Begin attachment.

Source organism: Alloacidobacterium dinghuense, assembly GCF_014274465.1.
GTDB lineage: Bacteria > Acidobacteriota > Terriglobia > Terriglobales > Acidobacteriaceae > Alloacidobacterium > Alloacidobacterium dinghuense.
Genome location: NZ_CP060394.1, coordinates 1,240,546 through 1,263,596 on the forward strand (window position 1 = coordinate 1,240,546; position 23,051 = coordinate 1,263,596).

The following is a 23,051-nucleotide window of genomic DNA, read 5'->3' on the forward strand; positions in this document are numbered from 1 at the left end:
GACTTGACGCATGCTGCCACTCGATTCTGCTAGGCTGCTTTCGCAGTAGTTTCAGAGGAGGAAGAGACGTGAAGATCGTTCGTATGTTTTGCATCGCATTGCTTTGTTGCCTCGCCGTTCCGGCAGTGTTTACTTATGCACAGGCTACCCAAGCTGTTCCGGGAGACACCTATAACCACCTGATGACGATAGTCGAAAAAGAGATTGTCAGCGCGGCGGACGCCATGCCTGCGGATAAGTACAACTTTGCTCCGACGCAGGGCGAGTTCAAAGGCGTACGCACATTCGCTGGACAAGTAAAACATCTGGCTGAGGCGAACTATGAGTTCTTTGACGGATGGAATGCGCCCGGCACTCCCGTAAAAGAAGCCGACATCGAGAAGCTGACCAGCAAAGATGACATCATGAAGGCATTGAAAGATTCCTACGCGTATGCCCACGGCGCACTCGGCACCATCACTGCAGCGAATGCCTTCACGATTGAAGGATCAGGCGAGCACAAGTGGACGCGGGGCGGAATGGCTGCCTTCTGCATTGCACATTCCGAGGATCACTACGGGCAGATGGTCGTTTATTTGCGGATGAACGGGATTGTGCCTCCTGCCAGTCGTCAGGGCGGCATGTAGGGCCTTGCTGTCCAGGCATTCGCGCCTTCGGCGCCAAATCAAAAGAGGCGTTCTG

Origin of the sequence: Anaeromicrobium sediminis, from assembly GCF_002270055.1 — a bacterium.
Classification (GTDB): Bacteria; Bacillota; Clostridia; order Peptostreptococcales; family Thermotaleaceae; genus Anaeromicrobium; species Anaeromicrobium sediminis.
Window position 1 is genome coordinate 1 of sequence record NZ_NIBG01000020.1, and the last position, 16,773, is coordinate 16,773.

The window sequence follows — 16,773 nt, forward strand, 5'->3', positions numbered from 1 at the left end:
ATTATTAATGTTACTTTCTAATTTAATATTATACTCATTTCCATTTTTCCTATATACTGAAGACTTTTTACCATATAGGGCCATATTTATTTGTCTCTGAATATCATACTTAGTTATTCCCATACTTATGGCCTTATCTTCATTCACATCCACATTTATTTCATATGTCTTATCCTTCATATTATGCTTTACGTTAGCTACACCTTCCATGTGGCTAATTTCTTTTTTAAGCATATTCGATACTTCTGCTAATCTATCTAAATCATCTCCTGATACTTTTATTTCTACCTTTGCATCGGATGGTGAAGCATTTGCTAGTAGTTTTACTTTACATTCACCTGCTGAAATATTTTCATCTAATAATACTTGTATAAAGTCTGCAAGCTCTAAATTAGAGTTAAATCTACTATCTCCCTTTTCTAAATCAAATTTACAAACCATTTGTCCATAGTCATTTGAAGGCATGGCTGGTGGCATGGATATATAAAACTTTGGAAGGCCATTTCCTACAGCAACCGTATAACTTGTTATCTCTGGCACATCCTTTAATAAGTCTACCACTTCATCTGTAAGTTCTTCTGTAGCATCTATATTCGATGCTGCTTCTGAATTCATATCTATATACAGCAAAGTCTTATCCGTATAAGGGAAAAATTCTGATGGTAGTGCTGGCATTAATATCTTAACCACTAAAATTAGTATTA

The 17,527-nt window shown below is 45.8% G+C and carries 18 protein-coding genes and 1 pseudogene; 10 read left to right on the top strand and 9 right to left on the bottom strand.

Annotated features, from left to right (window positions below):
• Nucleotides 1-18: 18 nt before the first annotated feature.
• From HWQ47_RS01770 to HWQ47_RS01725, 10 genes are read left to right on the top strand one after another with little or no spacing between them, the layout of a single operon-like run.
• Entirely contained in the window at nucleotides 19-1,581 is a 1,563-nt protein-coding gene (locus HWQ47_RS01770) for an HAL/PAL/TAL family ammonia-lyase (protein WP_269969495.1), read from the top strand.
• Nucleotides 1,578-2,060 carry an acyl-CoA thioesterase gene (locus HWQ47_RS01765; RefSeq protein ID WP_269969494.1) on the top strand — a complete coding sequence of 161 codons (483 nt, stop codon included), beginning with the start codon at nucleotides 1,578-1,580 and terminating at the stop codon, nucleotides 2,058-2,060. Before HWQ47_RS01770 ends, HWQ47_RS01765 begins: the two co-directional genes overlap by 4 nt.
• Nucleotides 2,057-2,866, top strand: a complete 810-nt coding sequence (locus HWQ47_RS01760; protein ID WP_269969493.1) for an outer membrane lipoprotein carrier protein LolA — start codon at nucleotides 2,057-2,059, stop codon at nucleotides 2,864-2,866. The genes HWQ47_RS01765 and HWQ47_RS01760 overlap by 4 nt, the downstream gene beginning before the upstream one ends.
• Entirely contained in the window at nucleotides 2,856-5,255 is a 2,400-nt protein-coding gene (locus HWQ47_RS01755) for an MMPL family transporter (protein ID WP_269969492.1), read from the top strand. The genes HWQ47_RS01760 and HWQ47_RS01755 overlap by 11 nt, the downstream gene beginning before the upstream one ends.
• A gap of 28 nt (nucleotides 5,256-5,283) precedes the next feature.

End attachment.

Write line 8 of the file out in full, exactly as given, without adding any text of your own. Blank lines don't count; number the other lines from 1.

Window position 1 is genome coordinate 1 of sequence record NZ_NIBG01000020.1, and the last position, 16,773, is coordinate 16,773.